Synopsis: Englishwoman moves to Chengdu, China for post-graduate study only to end up as the first Westerner to train at the Sichuan Institute of Higher Cuisine. The author’s following 14 years of Chinese culinary exploration is recounted in this memoir/travelogue/cookbook.
My Take: While I love Chinese food, I’ve always approached it from a the perspective of an ignorant gweilo – happily eating what more culturally enriched friends recommend, but not really understanding what to look for myself. Usefully, in this book Fuchsia Dunlop manages to explain the nuances of the different Chinese cuisines and the markers of high quality dishes without forcing the reader to digest an entire book about nothing but food. By mixing in elements of travelogue, memoir, culinary appreciation and social commentary on the development of China from the early 90s through to today, Dunlop is able to hold the reader’s attention with a diverse smorgasbord of interesting tidbits while also providing an in-depth explanation of the unique characteristics of Chinese cuisine. I found concepts like ‘mouthfeel’, ‘complex flavours’ and the myriad specialised ways of cutting ingredients for the wok particularly fascinating.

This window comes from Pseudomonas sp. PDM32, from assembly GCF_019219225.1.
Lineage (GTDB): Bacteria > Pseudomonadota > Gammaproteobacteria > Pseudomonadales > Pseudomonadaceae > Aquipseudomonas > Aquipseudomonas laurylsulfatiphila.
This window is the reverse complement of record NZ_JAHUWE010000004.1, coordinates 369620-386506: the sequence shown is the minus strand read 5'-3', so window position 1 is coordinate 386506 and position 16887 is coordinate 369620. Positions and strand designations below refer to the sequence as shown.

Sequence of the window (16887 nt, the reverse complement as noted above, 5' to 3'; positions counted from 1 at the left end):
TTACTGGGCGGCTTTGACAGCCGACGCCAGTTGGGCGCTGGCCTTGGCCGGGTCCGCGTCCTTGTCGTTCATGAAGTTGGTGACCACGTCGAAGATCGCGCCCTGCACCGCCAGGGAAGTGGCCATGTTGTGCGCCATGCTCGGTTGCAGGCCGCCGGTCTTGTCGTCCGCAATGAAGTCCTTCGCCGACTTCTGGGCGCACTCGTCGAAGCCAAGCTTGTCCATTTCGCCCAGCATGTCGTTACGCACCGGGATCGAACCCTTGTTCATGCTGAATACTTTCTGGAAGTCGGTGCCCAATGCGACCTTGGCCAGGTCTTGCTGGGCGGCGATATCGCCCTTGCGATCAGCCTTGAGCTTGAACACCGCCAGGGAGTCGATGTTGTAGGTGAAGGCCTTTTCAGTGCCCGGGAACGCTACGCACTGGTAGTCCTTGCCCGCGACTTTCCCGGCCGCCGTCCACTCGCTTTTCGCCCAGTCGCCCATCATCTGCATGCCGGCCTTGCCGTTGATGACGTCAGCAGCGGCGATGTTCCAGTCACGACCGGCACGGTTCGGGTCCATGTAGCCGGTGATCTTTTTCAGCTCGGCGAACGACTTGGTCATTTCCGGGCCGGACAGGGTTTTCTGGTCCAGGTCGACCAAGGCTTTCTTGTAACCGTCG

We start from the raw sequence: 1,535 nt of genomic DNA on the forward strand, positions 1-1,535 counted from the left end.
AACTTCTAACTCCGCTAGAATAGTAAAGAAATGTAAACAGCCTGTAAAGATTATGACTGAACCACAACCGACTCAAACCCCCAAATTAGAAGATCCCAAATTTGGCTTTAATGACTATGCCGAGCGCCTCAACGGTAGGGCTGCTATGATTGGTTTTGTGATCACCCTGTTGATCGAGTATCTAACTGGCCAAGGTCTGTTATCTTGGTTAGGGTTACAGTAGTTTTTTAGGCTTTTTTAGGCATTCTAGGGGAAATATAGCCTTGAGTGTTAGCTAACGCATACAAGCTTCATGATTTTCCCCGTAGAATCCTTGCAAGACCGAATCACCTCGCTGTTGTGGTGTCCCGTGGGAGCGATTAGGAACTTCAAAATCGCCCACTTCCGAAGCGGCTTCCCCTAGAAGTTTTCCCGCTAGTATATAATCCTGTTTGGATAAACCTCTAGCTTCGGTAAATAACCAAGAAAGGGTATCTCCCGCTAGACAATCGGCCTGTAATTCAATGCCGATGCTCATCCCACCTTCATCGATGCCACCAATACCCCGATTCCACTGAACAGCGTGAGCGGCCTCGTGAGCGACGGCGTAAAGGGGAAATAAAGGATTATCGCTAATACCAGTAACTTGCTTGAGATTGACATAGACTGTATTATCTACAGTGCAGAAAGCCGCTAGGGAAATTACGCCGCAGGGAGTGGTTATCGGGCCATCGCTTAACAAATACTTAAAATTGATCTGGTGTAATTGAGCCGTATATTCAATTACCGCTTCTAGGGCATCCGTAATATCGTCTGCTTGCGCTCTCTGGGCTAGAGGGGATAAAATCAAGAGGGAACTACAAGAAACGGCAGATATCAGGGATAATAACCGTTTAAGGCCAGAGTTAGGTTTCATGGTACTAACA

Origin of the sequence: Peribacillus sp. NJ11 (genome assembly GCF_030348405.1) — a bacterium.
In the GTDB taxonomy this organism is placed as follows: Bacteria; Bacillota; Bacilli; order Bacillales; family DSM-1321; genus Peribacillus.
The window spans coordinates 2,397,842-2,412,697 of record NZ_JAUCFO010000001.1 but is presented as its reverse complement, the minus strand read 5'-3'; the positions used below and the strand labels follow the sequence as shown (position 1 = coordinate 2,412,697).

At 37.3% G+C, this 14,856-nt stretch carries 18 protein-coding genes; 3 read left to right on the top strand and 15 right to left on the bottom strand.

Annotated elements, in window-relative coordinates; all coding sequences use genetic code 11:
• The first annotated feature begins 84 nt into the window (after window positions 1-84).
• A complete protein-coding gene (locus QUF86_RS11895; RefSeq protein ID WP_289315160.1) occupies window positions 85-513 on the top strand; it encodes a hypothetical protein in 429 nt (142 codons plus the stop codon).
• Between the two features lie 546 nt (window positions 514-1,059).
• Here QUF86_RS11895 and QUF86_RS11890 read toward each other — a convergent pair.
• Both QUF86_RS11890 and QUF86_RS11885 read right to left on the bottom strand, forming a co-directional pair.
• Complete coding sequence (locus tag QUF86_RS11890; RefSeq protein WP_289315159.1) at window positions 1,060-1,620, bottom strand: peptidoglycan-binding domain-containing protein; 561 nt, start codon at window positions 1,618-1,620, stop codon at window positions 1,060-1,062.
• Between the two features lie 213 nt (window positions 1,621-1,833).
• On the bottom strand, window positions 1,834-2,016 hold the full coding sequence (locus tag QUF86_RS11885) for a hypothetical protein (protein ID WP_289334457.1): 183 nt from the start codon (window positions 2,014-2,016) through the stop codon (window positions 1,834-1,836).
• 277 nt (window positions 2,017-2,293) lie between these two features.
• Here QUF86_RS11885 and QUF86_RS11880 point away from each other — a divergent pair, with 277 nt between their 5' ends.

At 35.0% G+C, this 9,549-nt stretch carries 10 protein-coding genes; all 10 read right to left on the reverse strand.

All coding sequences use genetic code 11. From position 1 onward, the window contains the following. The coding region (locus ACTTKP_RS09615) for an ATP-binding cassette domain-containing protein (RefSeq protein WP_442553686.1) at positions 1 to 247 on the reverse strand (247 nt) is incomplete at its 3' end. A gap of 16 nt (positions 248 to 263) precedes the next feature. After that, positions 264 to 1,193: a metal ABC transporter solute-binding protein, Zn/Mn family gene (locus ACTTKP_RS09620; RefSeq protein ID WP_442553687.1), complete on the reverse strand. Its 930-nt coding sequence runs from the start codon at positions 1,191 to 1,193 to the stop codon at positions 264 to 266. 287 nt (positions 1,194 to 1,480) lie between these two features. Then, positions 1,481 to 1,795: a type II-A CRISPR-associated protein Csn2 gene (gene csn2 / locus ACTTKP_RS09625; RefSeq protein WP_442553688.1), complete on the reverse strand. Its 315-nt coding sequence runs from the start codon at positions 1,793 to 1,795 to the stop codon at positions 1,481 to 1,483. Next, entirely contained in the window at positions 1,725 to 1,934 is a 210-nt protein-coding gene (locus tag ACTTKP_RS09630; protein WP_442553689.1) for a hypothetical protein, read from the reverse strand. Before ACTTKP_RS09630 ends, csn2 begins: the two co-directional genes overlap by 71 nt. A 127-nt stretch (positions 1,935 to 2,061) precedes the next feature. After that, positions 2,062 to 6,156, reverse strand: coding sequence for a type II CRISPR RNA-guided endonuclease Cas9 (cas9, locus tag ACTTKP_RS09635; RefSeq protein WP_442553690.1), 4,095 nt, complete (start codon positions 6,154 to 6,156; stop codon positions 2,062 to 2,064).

Highlight: Other that learning that chillies were only introduced into Sichuan cooking in the 16th century by Portuguese traders, the most surprising thing I learnt from this book was the many intricate and highly specialised ways various ingredients could be cut to create different flavours in a wok:
“Every student would be casually carrying around a lethally-sharp cleaver, which took some getting used to. To begin with I retained my European view of the cleaver as a bloody, murderous knife – it was only later that I began to appreciate it as the subtle, versatile instrument that it really is. (The cleaver is usually the only knife in a Chinese kitchen, and it is used for every kind of cutting, from peeling ginger and garlic cloves to chopping through meat and bone; the flat of the blade is also used for crushing pieces of ginger to release their juices, and for scooping up cut foods and transferring them from chopping board to wok.)
The art of cutting is fundamental to Chinese cooking. We had to learn all the different knife techniques, and the myriad of different shapes into which food can be cut. There were ‘horse-ear’ slices of pickled chilli; slivers, cubes and chunks of meat and poultry, ‘fish-eye’ slices of spring onion, wafer-thin ‘ox-tongue’ slices of radish and lettuce stem.
Also fascinating was the amount of thought that goes into developing the ‘complex flavours’ for your dish:
A well balanced Sichuan meal ‘will awaken your tastebuds through the judicious use of chilli oil, stimulate your tongue and lips with tingly Sichuan pepper, caress your palate with a spicy sweetness, electrify you with dry fried chillies, soothe you with sweet and sour, calm your spirits with a tonic soup’.